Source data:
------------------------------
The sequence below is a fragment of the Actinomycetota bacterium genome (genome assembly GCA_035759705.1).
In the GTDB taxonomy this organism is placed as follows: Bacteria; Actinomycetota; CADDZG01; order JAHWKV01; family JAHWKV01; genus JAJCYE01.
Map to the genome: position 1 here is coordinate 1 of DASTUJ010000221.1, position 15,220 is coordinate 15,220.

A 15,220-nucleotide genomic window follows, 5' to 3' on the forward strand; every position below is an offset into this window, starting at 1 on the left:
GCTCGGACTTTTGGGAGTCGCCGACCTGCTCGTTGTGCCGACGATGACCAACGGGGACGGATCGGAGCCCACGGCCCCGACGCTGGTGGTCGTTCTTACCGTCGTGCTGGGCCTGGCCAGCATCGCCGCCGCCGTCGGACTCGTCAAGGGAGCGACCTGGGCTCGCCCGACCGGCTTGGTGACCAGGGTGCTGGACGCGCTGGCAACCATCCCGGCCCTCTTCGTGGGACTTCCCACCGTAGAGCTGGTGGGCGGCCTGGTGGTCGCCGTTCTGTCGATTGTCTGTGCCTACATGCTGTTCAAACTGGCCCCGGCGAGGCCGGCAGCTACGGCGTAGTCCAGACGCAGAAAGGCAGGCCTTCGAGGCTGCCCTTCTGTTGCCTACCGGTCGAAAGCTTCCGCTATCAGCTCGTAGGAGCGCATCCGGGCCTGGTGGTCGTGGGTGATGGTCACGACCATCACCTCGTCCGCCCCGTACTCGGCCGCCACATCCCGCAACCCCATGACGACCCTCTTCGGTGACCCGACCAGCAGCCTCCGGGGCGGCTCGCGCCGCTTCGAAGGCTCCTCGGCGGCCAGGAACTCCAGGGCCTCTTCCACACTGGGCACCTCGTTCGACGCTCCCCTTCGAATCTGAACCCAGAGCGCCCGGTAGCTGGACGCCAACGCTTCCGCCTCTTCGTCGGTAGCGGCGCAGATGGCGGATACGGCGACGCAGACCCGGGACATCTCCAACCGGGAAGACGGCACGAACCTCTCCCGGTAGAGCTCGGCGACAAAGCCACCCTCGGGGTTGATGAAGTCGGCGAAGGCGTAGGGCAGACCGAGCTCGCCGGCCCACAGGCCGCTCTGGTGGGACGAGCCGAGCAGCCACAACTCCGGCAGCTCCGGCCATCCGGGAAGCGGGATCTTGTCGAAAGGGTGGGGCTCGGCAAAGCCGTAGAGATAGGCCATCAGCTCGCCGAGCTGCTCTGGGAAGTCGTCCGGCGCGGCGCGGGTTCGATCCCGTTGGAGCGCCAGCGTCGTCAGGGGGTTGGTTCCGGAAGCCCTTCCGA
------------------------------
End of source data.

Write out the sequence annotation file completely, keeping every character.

The sequence below is a fragment of the Actinomycetota bacterium genome (genome assembly GCA_035759705.1).
In the GTDB taxonomy this organism is placed as follows: Bacteria; Actinomycetota; CADDZG01; order JAHWKV01; family JAHWKV01; genus JAJCYE01.
Map to the genome: position 1 here is coordinate 1 of DASTUJ010000221.1, position 15,220 is coordinate 15,220.

A 15,220-nucleotide genomic window follows, 5' to 3' on the forward strand; every position below is an offset into this window, starting at 1 on the left:
GCTCGGACTTTTGGGAGTCGCCGACCTGCTCGTTGTGCCGACGATGACCAACGGGGACGGATCGGAGCCCACGGCCCCGACGCTGGTGGTCGTTCTTACCGTCGTGCTGGGCCTGGCCAGCATCGCCGCCGCCGTCGGACTCGTCAAGGGAGCGACCTGGGCTCGCCCGACCGGCTTGGTGACCAGGGTGCTGGACGCGCTGGCAACCATCCCGGCCCTCTTCGTGGGACTTCCCACCGTAGAGCTGGTGGGCGGCCTGGTGGTCGCCGTTCTGTCGATTGTCTGTGCCTACATGCTGTTCAAACTGGCCCCGGCGAGGCCGGCAGCTACGGCGTAGTCCAGACGCAGAAAGGCAGGCCTTCGAGGCTGCCCTTCTGTTGCCTACCGGTCGAAAGCTTCCGCTATCAGCTCGTAGGAGCGCATCCGGGCCTGGTGGTCGTGGGTGATGGTCACGACCATCACCTCGTCCGCCCCGTACTCGGCCGCCACATCCCGCAACCCCATGACGACCCTCTTCGGTGACCCGACCAGCAGCCTCCGGGGCGGCTCGCGCCGCTTCGAAGGCTCCTCGGCGGCCAGGAACTCCAGGGCCTCTTCCACACTGGGCACCTCGTTCGACGCTCCCCTTCGAATCTGAACCCAGAGCGCCCGGTAGCTGGACGCCAACGCTTCCGCCTCTTCGTCGGTAGCGGCGCAGATGGCGGATACGGCGACGCAGACCCGGGACATCTCCAACCGGGAAGACGGCACGAACCTCTCCCGGTAGAGCTCGGCGACAAAGCCACCCTCGGGGTTGATGAAGTCGGCGAAGGCGTAGGGCAGACCGAGCTCGCCGGCCCACAGGCCGCTCTGGTGGGACGAGCCGAGCAGCCACAACTCCGGCAGCTCCGGCCATCCGGGAAGCGGGATCTTGTCGAAAGGGTGGGGCTCGGCAAAGCCGTAGAGATAGGCCATCAGCTCGCCGAGCTGCTCTGGGAAGTCGTCCGGCGCGGCGCGGGTTCGATCCCGTTGGAGCGCCAGCGTCGTCAGGGGGTTGGTTCCGGAAGCCCTTCCGA